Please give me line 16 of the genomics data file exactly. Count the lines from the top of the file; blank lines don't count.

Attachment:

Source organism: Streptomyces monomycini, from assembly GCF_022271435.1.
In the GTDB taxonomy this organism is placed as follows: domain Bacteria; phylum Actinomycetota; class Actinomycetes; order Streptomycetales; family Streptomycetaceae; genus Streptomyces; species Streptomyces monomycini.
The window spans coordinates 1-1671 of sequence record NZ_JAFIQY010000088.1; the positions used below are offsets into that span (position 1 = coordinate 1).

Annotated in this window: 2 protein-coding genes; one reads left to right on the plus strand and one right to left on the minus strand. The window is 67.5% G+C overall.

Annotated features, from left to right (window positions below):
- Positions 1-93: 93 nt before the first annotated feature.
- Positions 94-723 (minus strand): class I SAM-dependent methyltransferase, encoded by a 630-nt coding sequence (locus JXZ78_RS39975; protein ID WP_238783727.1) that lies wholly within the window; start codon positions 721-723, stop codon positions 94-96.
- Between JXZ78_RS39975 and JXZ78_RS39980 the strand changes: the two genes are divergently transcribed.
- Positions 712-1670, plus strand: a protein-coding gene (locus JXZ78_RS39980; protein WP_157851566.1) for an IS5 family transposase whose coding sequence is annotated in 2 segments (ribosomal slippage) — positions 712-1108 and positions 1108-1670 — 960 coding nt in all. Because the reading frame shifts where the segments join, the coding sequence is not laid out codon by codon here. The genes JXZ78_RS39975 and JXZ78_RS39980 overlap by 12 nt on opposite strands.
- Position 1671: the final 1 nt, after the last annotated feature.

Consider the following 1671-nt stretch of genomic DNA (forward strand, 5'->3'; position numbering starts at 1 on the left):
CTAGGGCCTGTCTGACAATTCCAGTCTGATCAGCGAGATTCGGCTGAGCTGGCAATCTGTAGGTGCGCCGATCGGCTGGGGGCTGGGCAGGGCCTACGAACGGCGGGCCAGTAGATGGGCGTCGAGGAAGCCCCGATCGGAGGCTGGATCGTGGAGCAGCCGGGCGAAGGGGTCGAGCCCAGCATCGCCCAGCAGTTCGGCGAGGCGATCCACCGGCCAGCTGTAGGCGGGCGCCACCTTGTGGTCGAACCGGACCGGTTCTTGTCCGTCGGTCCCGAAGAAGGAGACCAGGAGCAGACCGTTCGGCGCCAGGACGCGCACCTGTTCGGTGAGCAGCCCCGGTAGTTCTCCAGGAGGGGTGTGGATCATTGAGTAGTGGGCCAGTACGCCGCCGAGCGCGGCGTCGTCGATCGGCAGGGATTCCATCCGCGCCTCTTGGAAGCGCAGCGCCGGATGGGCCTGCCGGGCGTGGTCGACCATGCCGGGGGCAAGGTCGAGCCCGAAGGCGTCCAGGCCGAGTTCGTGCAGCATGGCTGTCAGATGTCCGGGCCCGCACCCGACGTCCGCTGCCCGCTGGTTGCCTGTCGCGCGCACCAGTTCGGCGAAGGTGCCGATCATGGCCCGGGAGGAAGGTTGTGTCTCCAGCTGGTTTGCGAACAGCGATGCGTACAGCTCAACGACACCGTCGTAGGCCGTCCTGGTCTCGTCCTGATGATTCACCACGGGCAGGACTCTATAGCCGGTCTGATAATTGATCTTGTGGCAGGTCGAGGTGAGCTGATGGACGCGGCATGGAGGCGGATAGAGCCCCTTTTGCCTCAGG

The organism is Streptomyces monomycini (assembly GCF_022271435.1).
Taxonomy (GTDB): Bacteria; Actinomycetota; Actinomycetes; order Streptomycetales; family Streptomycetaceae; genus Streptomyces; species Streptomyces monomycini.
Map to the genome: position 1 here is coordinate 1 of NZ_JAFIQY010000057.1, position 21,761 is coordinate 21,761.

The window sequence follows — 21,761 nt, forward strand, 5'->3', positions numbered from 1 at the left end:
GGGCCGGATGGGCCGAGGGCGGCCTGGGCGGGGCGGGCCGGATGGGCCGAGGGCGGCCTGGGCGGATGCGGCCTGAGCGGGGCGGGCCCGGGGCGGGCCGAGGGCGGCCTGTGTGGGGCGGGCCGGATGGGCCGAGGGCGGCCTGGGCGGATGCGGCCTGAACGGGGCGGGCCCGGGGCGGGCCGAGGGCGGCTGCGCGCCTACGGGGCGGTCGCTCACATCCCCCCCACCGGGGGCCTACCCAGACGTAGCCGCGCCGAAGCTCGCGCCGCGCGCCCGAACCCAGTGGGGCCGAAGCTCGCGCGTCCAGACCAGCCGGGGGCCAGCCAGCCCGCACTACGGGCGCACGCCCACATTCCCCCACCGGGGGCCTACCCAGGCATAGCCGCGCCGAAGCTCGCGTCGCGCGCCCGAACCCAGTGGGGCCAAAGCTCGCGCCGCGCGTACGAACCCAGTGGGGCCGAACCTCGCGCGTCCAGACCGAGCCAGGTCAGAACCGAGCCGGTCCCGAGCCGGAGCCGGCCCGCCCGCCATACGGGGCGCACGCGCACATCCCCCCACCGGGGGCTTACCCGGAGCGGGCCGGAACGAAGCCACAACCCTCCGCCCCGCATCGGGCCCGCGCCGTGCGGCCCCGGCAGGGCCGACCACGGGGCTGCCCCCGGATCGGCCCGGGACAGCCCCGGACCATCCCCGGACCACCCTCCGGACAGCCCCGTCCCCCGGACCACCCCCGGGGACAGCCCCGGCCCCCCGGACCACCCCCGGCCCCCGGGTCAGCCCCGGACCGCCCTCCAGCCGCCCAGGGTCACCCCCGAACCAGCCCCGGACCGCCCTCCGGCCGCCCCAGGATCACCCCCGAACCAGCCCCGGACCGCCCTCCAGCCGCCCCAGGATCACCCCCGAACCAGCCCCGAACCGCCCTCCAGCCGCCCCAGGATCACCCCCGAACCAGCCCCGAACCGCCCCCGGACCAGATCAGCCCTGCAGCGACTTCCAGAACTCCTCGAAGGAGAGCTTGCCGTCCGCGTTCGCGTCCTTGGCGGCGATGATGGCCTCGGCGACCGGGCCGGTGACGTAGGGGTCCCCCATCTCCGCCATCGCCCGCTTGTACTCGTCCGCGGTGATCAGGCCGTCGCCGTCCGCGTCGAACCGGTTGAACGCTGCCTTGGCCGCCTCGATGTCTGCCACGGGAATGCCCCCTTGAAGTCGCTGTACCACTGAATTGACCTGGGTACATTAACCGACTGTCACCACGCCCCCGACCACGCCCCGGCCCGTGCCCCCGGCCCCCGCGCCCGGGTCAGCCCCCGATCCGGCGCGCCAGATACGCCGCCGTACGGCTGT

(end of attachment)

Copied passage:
The window sequence follows — 21,761 nt, forward strand, 5'->3', positions numbered from 1 at the left end: